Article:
Starting at $18
Starting at $18
My bounty is as boundless as the sea, my love as deep.
From the moment Romeo and Juliet first meet, they fall passionately in love despite their families’ historic feud. The lovers’ oaths are soon tested by forces beyond their control, and bitter division threatens to eclipse young love. Revisit one of the most breathtaking romances ever written, brought to life on stage with gorgeous poetry and explosive swordplay.
Since 1958, the Colorado Shakespeare Festival has delighted audiences with professional theatre on the CU Boulder campus. Complete your Colorado summer with Shakespeare under the stars in the historic Mary Rippon Outdoor Theatre—complimentary seatbacks included.
Attending an outdoor show in the Boulder foothills can be unpredictable. Come prepared to enjoy the adventure by reviewing our weather policy and attire suggestions. Learn more
Performance dates and times:
Thursday, Aug. 8, 7 p.m. $25-$70
Saturday, Aug. 10, 8 p.m. $35-$75
Discounts for groups, youth, seniors, students, active military, CU employees and season ticket orders. Learn more
More about the show:Read more
Two prominent families of Verona, the Montagues and the Capulets, are sworn enemies. When their feud sparks yet another public brawl, Verona’s prince, tired of the ongoing violence, threatens death to anyone who disturbs the peace. Meanwhile, the lovestruck Romeo Montague is infatuated with Rosaline and sneaks into a party hosted by the Capulets, hoping to catch a glimpse of her. Instead, he meets Juliet Capulet. The two fall in love, profess their mutual affection, and make plans to marry the following day. Romeo’s mentor, Friar Laurence, weds the young couple, believing it will resolve the family feud. Shortly after the secret marriage, Romeo encounters Juliet’s cousin, the fiery Tybalt, but refuses to fight him. Romeo’s friend Mercutio, surprised by Romeo’s sudden sympathy for a Capulet, steps into the fight and is fatally stabbed by Tybalt. In an act of revenge, Romeo murders Tybalt. As punishment, the Prince banishes Romeo.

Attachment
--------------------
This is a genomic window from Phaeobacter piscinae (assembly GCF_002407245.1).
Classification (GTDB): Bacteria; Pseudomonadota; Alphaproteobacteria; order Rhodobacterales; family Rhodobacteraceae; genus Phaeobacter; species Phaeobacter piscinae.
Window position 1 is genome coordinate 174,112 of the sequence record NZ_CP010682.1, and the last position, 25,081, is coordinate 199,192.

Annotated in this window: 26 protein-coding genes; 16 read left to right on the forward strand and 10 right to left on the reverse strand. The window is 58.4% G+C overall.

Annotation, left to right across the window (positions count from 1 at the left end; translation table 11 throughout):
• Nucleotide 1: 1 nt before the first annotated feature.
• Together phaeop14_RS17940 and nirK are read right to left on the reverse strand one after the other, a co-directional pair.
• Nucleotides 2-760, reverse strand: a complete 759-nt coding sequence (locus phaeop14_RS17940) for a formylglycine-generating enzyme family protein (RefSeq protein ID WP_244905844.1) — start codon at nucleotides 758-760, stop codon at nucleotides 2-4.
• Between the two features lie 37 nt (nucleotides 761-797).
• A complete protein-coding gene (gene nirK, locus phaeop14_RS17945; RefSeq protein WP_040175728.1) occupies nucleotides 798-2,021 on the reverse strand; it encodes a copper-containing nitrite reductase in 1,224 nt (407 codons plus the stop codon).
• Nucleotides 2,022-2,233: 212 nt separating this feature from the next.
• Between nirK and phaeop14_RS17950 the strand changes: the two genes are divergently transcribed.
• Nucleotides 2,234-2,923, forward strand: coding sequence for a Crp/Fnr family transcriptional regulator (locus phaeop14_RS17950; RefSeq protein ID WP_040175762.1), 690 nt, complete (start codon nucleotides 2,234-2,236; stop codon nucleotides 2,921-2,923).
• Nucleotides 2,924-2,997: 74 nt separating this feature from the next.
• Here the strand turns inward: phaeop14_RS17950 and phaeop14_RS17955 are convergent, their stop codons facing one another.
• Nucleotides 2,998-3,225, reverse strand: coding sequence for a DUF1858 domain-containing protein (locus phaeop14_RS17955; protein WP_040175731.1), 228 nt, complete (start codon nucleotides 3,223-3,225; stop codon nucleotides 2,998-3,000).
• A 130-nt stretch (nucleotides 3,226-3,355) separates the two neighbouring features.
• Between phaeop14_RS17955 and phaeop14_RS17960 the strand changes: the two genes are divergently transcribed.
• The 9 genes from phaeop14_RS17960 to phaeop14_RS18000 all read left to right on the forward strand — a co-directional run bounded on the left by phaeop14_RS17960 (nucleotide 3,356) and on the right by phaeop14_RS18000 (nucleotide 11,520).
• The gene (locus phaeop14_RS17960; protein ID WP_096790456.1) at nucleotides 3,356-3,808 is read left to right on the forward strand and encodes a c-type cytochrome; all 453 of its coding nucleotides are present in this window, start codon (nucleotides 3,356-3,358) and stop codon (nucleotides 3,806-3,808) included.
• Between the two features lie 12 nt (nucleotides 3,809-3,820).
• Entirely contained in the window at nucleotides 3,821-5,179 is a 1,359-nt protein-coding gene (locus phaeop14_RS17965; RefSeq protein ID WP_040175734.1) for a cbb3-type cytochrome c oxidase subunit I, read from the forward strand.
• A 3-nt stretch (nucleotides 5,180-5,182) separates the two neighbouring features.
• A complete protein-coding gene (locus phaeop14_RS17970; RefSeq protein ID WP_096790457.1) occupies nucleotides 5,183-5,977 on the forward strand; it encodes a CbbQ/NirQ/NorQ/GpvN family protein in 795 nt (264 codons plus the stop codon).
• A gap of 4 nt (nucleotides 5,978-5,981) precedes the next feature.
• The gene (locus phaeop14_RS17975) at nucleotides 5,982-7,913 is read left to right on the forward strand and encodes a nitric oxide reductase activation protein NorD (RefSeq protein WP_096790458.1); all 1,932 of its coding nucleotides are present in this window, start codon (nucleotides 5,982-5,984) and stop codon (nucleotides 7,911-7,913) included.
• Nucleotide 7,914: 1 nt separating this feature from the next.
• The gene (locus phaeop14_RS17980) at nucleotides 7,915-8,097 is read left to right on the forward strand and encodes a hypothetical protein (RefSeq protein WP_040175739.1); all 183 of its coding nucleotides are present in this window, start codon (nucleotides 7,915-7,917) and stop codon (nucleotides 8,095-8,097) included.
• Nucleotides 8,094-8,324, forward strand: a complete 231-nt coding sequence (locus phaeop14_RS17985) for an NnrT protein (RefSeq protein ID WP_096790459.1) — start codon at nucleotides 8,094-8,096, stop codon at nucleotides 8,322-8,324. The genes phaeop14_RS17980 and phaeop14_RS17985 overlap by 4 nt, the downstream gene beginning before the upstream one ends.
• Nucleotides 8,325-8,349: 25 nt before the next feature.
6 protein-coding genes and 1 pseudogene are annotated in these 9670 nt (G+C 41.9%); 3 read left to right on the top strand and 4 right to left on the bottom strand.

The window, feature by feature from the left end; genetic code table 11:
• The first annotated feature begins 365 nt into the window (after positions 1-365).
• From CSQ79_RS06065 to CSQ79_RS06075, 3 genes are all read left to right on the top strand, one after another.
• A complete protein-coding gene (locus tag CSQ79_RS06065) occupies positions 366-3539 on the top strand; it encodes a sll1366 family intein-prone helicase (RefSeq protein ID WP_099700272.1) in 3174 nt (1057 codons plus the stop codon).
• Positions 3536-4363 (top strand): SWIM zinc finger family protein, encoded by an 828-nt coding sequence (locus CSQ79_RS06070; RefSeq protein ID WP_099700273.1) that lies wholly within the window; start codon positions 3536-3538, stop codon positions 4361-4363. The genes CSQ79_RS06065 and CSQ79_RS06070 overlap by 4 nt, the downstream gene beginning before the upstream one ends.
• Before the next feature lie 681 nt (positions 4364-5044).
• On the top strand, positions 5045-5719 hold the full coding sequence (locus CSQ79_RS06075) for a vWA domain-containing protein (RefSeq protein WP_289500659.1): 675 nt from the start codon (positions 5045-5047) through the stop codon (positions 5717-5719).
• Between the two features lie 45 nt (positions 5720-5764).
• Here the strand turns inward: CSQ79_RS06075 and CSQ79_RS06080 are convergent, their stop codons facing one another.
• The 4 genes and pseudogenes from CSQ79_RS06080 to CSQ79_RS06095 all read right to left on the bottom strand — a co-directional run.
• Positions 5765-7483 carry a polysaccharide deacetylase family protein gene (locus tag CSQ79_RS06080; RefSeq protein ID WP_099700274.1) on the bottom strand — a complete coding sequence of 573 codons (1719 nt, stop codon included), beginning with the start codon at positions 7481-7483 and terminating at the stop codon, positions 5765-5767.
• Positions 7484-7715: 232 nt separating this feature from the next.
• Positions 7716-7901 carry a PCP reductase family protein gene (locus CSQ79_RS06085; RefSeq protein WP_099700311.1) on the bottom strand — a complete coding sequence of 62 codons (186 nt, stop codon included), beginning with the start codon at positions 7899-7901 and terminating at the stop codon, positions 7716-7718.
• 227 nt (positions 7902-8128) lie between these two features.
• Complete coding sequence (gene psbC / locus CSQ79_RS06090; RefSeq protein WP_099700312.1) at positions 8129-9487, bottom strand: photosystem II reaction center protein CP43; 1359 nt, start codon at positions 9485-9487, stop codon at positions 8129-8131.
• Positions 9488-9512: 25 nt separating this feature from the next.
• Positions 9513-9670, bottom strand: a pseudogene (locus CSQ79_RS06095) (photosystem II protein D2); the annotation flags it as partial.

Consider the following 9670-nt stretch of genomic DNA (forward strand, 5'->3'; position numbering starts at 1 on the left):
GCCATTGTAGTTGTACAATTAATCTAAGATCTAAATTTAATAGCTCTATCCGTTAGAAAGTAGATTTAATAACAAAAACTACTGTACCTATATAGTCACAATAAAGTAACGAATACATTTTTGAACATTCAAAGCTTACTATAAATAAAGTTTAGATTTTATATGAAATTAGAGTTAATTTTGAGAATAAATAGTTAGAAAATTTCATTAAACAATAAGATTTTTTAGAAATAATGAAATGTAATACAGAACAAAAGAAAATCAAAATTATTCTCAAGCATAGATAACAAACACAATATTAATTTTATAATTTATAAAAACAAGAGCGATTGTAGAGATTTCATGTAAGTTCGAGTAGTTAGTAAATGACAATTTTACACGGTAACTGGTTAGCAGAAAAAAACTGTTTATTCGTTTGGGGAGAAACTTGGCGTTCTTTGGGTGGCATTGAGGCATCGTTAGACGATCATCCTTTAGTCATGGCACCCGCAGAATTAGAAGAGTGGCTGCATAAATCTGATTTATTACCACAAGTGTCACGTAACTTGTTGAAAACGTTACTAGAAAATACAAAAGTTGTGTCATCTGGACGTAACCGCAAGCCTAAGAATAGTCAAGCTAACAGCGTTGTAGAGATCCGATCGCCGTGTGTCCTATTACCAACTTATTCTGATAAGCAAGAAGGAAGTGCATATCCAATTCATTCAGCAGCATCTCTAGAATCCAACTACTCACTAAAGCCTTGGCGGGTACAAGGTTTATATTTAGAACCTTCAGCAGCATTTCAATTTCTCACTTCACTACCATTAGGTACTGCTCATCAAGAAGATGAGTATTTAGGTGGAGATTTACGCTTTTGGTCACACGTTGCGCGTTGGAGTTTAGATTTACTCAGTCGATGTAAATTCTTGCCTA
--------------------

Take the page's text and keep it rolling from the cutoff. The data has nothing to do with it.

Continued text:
Aided by Juliet’s Nurse, Romeo and Juliet spend their first (and last) night together as a married couple before Romeo departs to live in banishment. Juliet learns that her parents have arranged for her hasty marriage to a family friend, Paris. She seeks counsel from the Friar, who gives her a drug to induce a death-like state. This, he hopes, will buy her time to escape the arranged marriage and reunite with her husband. The Friar promises to send word to Romeo, informing him of the plan. The scheme goes awry when the Friar’s message to Romeo remains undelivered. Romeo learns of Juliet’s “death” and visits her tomb. Believing her truly dead, he swallows poison. Juliet awakens when her drug wears off, sees Romeo dead, and stabs herself. The two families learn, too late, of the love between Romeo and Juliet, and they vow to bury their grievances.